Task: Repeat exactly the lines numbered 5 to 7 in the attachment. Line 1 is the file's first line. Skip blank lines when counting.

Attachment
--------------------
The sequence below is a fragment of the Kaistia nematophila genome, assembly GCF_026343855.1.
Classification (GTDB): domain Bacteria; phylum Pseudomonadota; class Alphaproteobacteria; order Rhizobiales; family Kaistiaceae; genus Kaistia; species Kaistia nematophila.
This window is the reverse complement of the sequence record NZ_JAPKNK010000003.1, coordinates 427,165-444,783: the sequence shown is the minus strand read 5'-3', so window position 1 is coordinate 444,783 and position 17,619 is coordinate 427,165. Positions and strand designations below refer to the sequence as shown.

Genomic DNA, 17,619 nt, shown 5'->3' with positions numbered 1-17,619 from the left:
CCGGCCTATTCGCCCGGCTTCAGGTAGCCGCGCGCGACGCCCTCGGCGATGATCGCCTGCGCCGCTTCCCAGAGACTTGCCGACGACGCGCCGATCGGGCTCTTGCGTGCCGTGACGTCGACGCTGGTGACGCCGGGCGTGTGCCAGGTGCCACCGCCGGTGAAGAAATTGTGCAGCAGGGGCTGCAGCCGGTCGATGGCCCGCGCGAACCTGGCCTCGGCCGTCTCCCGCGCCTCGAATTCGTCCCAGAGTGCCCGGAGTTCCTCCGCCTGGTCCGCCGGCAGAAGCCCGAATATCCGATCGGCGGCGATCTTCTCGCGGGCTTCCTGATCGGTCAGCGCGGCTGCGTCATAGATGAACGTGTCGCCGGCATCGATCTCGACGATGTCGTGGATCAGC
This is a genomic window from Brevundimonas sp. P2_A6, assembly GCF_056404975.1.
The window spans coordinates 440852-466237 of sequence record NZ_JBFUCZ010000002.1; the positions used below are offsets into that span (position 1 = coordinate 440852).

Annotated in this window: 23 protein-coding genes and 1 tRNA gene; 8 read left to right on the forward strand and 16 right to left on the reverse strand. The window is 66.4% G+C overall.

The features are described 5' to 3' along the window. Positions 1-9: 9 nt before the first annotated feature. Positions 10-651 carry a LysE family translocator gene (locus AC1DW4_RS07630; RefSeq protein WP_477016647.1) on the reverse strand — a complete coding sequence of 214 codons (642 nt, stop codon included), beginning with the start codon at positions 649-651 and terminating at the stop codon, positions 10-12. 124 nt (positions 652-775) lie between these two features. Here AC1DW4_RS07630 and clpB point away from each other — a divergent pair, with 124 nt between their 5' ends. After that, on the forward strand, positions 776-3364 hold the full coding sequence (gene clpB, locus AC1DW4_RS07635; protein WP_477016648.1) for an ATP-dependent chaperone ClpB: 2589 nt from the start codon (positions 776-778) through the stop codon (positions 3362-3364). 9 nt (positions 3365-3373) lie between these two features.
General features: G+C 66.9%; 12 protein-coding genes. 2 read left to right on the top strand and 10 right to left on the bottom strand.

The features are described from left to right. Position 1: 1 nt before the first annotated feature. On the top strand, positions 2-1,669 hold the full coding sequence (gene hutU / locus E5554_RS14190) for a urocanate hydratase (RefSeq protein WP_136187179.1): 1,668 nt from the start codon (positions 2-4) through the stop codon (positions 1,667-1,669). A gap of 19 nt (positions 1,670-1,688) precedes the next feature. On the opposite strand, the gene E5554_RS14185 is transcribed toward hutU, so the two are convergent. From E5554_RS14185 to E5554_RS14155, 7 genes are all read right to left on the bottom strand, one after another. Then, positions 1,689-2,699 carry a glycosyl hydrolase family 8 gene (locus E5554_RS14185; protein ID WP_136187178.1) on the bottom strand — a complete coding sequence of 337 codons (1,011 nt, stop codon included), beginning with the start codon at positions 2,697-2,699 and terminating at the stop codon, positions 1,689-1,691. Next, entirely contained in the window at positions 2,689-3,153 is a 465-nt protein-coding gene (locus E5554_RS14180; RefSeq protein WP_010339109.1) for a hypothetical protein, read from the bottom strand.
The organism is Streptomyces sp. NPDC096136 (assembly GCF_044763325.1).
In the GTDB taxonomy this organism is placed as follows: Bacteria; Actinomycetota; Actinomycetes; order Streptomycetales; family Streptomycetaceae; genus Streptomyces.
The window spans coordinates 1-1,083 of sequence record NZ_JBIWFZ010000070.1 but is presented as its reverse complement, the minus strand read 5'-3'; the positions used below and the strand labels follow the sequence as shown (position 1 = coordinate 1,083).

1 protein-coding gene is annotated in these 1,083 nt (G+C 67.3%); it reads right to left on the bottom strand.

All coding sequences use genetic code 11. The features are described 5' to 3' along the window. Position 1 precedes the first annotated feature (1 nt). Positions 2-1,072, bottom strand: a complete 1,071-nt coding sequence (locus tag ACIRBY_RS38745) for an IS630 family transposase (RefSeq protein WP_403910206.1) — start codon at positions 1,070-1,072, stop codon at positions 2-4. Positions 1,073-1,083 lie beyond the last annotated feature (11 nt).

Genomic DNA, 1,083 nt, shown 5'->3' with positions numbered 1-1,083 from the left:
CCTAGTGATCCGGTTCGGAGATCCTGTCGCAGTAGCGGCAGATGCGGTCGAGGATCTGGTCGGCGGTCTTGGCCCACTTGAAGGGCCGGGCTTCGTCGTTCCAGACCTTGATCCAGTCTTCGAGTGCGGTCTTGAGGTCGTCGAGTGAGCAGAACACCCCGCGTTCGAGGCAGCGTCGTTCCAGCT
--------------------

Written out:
CCGGCCTATTCGCCCGGCTTCAGGTAGCCGCGCGCGACGCCCTCGGCGATGATCGCCTGCGCCGCTTCCCAGAGACTTGCCGACGACGCGCCGATCGGGCTCTTGCGTGCCGTGACGTCGACGCTGGTGACGCCGGGCGTGTGCCAGGTGCCACCGCCGGTGAAGAAATTGTGCAGCAGGGGCTGCAGCCGGTCGATGGCCCGCGCGAACCTGGCCTCGGCCGTCTCCCGCGCCTCGAATTCGTCCCAGAGTGCCCGGAGTTCCTCCGCCTGGTCCGCCGGCAGAAGCCCGAATATCCGATCGGCGGCGATCTTCTCGCGGGCTTCCTGATCGGTCAGCGCGGCTGCGTCATAGATGAACGTGTCGCCGGCATCGATCTCGACGATGTCGTGGATCAGC
This is a genomic window from Brevundimonas sp. P2_A6, assembly GCF_056404975.1.
The window spans coordinates 440852-466237 of sequence record NZ_JBFUCZ010000002.1; the positions used below are offsets into that span (position 1 = coordinate 440852).